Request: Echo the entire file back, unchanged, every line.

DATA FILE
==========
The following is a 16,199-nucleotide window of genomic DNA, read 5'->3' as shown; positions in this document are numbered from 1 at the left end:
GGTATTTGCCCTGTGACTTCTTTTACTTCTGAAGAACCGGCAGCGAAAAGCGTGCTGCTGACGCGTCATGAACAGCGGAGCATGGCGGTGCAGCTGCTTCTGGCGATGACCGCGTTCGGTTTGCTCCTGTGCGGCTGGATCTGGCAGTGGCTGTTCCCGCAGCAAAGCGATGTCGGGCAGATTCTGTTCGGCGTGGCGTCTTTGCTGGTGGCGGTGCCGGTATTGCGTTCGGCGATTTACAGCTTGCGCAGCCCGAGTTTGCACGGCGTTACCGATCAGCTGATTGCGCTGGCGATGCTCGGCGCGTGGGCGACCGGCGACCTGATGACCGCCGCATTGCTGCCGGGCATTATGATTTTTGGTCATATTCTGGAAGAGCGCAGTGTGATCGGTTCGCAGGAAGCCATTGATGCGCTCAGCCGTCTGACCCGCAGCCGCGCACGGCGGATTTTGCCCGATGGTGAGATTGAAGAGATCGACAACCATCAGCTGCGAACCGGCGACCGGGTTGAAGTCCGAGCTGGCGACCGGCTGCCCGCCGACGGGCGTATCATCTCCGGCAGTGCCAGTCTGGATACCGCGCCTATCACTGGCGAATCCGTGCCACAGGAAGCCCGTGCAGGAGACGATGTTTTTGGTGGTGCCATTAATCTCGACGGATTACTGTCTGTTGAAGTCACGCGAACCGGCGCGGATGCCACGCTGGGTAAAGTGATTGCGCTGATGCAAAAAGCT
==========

The following is a 16,199-nucleotide window of genomic DNA, read 5'->3' as shown; positions in this document are numbered from 1 at the left end:
GGTATTTGCCCTGTGACTTCTTTTACTTCTGAAGAACCGGCAGCGAAAAGCGTGCTGCTGACGCGTCATGAACAGCGGAGCATGGCGGTGCAGCTGCTTCTGGCGATGACCGCGTTCGGTTTGCTCCTGTGCGGCTGGATCTGGCAGTGGCTGTTCCCGCAGCAAAGCGATGTCGGGCAGATTCTGTTCGGCGTGGCGTCTTTGCTGGTGGCGGTGCCGGTATTGCGTTCGGCGATTTACAGCTTGCGCAGCCCGAGTTTGCACGGCGTTACCGATCAGCTGATTGCGCTGGCGATGCTCGGCGCGTGGGCGACCGGCGACCTGATGACCGCCGCATTGCTGCCGGGCATTATGATTTTTGGTCATATTCTGGAAGAGCGCAGTGTGATCGGTTCGCAGGAAGCCATTGATGCGCTCAGCCGTCTGACCCGCAGCCGCGCACGGCGGATTTTGCCCGATGGTGAGATTGAAGAGATCGACAACCATCAGCTGCGAACCGGCGACCGGGTTGAAGTCCGAGCTGGCGACCGGCTGCCCGCCGACGGGCGTATCATCTCCGGCAGTGCCAGTCTGGATACCGCGCCTATCACTGGCGAATCCGTGCCACAGGAAGCCCGTGCAGGAGACGATGTTTTTGGTGGTGCCATTAATCTCGACGGATTACTGTCTGTTGAAGTCACGCGAACCGGCGCGGATGCCACGCTGGGTAAAGTGATTGCGCTGATGCAAAAAGCT